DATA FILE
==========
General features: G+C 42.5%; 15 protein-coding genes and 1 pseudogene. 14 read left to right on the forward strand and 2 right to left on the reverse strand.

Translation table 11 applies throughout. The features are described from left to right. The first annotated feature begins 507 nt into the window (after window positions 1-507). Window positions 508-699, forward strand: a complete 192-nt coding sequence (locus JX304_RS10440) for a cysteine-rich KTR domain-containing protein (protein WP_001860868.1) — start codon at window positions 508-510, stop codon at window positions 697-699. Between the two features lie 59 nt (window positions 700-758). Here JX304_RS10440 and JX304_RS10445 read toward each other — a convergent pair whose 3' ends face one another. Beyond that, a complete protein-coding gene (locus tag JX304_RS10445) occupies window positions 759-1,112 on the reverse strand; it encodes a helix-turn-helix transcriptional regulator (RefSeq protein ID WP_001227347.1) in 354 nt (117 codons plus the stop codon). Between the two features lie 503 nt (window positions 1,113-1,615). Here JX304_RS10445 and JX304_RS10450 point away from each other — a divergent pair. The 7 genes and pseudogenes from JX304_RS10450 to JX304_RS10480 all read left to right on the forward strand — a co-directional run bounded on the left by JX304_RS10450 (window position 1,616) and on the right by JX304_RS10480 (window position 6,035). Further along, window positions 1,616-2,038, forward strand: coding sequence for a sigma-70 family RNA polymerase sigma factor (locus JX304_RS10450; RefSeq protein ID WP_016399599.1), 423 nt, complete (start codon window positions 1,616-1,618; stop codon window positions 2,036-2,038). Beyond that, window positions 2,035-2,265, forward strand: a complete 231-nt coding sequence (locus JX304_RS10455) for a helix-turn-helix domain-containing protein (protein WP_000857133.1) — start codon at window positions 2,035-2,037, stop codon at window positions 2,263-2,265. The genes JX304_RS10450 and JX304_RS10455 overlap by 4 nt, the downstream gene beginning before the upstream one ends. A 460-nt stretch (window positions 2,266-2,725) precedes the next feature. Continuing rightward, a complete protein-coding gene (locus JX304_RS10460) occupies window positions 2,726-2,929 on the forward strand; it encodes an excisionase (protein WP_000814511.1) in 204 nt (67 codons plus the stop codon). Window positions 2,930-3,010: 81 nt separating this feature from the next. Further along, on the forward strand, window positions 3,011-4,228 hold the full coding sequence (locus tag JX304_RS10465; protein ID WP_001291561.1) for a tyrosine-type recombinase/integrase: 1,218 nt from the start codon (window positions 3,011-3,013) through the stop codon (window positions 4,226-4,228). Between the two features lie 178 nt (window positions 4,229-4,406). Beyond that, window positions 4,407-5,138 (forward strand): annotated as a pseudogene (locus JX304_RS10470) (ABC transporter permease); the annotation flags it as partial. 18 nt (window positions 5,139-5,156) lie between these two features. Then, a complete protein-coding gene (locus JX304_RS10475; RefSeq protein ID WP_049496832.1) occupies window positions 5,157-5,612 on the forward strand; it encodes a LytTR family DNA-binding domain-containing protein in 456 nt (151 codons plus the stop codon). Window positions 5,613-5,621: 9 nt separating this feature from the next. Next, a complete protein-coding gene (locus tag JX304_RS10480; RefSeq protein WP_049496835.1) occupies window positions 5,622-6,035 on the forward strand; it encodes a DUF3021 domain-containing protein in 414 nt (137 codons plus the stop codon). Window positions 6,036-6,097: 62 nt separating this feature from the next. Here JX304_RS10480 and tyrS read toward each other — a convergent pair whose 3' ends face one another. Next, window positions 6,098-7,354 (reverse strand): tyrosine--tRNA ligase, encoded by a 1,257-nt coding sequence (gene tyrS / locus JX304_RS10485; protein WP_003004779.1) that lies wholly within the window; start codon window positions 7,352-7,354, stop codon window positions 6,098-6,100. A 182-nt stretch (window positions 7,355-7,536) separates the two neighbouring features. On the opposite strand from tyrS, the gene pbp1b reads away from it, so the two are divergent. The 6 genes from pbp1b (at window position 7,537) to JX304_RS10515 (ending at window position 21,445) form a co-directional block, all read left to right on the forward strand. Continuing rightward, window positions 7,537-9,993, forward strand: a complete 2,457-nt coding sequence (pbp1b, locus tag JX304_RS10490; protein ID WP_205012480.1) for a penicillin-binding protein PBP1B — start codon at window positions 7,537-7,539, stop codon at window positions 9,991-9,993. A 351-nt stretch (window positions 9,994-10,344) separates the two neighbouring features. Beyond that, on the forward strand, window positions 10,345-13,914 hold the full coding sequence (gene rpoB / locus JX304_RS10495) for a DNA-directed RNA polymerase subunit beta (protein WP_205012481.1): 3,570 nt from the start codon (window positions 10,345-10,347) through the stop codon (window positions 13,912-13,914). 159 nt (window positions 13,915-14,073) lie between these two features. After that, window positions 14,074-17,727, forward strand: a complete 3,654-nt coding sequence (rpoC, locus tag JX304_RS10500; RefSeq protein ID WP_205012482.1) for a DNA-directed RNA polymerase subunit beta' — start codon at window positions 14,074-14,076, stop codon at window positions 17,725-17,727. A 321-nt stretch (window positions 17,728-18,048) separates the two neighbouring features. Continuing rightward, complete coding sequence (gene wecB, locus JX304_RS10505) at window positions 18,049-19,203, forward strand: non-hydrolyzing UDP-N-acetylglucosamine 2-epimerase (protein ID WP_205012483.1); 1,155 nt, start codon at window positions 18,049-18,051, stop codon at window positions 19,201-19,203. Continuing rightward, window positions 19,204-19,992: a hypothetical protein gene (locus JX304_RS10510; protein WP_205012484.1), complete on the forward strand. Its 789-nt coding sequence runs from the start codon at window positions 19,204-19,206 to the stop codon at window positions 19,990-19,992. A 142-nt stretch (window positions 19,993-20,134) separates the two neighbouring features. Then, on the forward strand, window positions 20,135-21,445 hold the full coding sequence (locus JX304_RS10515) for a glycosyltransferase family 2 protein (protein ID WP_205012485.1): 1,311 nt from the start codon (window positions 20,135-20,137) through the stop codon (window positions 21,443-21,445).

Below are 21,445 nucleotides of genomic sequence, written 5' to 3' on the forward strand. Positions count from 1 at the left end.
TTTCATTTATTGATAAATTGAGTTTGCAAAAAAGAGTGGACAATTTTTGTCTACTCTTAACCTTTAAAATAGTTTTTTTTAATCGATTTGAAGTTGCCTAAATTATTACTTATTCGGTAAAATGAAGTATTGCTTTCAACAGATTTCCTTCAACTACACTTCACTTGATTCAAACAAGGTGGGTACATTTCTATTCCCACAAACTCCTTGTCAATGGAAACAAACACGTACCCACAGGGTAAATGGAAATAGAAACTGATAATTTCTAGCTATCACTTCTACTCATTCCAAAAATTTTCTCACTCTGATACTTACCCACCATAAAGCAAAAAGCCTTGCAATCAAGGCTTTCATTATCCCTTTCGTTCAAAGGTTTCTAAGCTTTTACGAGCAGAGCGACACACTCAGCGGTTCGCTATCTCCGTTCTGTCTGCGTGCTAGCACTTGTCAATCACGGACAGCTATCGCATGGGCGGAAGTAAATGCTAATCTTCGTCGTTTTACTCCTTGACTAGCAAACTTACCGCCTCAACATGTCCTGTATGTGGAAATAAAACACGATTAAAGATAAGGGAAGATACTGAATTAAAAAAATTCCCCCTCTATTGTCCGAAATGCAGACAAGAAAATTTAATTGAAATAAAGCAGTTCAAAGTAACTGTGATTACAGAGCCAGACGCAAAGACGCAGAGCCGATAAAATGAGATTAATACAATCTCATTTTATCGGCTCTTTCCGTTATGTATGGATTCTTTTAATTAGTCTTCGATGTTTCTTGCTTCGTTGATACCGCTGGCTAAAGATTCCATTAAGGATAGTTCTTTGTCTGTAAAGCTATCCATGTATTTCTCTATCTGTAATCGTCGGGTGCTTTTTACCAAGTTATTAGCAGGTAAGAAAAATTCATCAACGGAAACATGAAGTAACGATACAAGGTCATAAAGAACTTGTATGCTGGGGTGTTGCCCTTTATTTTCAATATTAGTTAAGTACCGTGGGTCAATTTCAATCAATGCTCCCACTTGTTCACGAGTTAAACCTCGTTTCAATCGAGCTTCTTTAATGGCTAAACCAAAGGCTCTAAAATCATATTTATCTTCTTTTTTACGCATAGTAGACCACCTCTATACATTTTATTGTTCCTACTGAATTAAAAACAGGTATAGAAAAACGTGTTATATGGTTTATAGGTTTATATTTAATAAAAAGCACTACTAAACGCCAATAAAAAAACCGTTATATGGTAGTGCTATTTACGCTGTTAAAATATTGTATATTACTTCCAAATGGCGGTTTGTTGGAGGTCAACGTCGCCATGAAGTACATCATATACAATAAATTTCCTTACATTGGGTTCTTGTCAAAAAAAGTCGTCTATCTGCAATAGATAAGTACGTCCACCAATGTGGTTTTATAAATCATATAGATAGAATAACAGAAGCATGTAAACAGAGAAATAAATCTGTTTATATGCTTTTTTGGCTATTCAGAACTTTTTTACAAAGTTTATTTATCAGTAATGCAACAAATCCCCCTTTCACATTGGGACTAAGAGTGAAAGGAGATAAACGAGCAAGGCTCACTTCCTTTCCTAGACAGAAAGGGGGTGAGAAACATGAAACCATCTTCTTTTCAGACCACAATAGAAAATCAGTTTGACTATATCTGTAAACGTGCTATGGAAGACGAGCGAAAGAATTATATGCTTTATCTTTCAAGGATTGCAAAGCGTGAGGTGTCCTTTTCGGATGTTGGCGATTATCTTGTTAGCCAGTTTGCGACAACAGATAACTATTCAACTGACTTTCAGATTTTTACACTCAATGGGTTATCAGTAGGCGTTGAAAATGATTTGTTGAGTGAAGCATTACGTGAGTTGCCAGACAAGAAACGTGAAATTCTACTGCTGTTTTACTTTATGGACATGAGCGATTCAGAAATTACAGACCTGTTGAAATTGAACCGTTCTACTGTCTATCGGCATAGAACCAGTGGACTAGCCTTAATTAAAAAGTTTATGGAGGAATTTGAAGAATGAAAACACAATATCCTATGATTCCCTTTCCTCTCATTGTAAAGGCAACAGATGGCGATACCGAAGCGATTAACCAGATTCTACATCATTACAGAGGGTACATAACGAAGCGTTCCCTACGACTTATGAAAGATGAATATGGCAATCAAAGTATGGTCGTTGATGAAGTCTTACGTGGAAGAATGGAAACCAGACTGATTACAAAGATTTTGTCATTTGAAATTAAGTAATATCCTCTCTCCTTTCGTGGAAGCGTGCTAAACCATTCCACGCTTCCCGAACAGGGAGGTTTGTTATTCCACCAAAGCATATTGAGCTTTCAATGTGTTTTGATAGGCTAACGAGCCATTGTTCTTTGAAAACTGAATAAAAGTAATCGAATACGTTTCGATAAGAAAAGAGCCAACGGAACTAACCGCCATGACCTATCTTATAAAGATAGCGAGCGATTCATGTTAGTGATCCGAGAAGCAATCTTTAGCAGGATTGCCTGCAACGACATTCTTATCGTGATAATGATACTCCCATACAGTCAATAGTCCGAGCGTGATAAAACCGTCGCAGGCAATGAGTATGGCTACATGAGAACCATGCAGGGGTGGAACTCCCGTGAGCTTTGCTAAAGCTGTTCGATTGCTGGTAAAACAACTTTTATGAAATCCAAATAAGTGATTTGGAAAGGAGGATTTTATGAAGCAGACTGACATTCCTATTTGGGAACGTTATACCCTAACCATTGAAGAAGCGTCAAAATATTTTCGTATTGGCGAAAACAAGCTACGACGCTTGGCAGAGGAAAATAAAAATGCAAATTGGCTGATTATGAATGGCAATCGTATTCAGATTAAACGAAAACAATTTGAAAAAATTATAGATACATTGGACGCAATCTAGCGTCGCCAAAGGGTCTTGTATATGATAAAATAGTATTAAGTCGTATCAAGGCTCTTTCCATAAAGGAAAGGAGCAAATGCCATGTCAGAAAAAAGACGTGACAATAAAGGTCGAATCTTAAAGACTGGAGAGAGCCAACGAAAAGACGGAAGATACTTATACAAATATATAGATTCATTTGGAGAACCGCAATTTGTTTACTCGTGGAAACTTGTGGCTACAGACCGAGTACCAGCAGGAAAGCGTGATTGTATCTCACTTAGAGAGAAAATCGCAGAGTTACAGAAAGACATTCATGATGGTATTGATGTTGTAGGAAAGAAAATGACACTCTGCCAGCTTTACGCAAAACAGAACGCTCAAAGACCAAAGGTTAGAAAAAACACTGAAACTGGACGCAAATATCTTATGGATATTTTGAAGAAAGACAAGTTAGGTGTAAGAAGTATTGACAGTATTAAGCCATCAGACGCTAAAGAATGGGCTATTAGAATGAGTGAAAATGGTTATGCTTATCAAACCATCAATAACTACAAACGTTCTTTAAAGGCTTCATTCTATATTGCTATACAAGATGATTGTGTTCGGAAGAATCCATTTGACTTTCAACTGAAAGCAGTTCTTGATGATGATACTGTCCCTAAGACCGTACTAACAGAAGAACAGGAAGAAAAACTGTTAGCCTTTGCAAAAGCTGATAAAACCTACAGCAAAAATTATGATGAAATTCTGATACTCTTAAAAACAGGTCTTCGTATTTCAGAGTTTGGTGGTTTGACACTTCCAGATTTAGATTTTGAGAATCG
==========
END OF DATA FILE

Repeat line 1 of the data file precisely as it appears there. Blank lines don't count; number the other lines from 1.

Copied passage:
General features: G+C 42.5%; 15 protein-coding genes and 1 pseudogene. 14 read left to right on the forward strand and 2 right to left on the reverse strand.